The data twist also proves to be a misstep in another way. Since Future Naomi can’t actually change the past and save the real Ruri, the stakes just vanish for much of the movie’s early parts. The movie does explain why he wants to save data Ruri, but it’s an unconvincing reason. Luckily, another twist near the end of the second act succeeds in reintroducing a sense of urgency. Unfortunately, it’s undercut by my previously-mentioned issues with Young Naomi: I could strongly root for Future Naomi, but I couldn’t care less about Young Naomi since I could only think of him as mere data.
There are other elements from Hello World‘s sci-fi side that bothered me. Initially, Young Naomi has to learn to use a special glove which allows him to manipulate his world by creating objects and such. These training sessions are accompanied by upbeat techno beats that make it difficult to buy into the supposed severity of his mission and clash with the tone of his regular life as well. The sense of disconnect strengthens in the third act. Here, the relatively-grounded setting of the first two-thirds gives way to shifting landscapes and kaleidoscopes that bring Doctor Strange to mind (there’s even a chase scene set within this new setting). While I appreciated the mind-bending visuals, I couldn’t say the same for the action that comes with them. The combination is entertaining, but the flashy spectacle just feels at odds with the more mundane, romance-focused events of the preceding acts.
That sense of disconnection aside, I wasn’t able to fully appreciate the third act’s visual creativity because Hello World’s best moments are its quiet ones. Despite my misgivings about Young Naomi’s data background, his confession to Ruri was a sweet moment that elicited a reaction from some members of the audience I was in. Meanwhile, there was a poignant scene involving Future Naomi and Ruri that almost brought a tear to my eye. Like the drama in NagiAsu and Kokoro Connect, the existence of the latter is made possible by the catalytic involvement of the story’s fantastical elements. And like those shows, the emphasis is placed firmly on the feelings of the characters; the sci-fi/fantasy part, while important, doesn’t overshadow the former.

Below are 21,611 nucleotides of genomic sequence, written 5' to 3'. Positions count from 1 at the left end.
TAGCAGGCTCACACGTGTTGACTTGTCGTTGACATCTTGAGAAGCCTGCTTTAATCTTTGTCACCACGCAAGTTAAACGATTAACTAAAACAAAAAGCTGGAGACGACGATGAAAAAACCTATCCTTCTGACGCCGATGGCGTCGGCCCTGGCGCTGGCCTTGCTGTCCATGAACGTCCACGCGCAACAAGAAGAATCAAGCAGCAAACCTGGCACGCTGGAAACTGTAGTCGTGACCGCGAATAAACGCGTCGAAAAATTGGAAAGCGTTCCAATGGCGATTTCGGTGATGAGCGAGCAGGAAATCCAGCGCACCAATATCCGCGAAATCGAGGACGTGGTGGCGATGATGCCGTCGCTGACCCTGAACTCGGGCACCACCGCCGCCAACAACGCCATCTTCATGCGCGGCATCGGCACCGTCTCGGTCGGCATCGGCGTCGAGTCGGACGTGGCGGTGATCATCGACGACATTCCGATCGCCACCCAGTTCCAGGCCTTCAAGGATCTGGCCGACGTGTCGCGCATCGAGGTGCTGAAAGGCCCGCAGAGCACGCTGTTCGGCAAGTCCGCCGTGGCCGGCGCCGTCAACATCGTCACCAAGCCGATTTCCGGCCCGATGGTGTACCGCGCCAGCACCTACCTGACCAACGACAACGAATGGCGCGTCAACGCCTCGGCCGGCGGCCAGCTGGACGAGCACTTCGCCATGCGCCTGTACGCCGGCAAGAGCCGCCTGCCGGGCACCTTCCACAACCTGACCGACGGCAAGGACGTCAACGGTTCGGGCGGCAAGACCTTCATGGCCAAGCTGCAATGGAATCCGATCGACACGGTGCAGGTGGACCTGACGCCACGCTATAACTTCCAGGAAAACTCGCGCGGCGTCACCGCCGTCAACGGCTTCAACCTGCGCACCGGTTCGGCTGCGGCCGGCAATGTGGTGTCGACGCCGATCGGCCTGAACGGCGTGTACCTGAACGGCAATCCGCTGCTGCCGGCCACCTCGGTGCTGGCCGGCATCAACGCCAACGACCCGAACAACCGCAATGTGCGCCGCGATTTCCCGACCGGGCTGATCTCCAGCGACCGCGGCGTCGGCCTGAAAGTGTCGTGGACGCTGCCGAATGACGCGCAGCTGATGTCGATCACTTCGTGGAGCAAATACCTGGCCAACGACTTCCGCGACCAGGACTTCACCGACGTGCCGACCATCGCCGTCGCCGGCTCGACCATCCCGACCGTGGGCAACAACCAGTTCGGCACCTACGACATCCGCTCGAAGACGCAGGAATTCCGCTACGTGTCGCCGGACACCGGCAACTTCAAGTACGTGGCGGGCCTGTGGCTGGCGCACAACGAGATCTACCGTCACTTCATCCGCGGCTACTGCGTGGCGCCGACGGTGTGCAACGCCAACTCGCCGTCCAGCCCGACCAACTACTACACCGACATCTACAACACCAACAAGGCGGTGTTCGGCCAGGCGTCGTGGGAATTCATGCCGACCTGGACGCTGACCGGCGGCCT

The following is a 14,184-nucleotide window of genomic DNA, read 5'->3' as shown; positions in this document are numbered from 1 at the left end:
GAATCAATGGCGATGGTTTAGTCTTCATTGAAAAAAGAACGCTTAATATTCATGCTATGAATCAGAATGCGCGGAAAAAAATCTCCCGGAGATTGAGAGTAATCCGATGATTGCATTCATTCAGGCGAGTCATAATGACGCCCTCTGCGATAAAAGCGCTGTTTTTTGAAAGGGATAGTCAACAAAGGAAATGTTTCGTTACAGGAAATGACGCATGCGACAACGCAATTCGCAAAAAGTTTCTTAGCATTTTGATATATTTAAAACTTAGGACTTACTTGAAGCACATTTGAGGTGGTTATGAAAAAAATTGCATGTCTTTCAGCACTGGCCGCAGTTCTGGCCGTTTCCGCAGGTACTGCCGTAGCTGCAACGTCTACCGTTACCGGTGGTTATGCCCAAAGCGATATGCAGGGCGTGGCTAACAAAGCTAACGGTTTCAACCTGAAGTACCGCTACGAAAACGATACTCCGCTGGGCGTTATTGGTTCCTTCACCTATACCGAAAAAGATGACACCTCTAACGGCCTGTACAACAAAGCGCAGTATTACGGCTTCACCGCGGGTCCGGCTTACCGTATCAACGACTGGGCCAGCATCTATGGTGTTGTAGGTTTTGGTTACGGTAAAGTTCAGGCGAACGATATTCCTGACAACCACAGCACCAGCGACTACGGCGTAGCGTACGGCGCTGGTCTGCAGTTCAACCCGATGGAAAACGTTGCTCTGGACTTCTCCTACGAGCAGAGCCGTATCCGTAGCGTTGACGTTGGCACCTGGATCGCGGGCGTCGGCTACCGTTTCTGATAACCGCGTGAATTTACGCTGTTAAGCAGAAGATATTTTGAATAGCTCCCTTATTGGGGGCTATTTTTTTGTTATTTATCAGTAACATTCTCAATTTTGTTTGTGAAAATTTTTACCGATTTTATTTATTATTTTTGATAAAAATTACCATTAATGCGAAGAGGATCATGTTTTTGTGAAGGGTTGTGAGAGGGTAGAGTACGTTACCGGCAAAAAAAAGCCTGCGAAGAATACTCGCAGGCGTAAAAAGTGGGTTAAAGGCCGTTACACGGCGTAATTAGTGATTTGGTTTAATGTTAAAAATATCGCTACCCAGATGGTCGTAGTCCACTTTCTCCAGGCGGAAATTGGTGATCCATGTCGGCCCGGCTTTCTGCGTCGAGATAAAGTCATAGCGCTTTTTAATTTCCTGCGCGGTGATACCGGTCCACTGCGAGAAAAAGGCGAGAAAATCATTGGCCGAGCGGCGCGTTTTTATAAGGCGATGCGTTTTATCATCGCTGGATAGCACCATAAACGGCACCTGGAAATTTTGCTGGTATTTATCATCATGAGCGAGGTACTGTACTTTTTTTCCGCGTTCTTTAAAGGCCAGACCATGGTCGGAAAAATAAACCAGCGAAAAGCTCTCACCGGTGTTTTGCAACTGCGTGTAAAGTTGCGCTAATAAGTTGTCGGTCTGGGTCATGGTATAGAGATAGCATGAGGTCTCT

Hello World would have benefited from more emotional elements, rather than a third act that is largely wasted on fancy visuals and action. I’m not against the presence of grand visuals in the movie, but they need to be accompanied by something human too. While I wasn’t a big fan of Weathering With You as a whole, its “Grand Escape” scene was filled with noticeable emotion and yearning and was buoyed by a formidable, uplifting track. In Summer Wars’ case, its climatic virtual reality sequences were supported and enhanced by the movie’s strong theme of family bonds. Hello World does have both Naomis’ feelings for Ruri, but when one of those Naomis comes from a historical data archive, the human element gets lost among the spectacle.
Despite my numerous misgivings, I wouldn’t go so far as to consider Hello World a trainwreck of a movie. I did, however, feel very apathetic towards it throughout most of its runtime. I had hoped that it’d be a somewhat memorable experience, but I’m now wondering if I’d remember it in a few days’ time.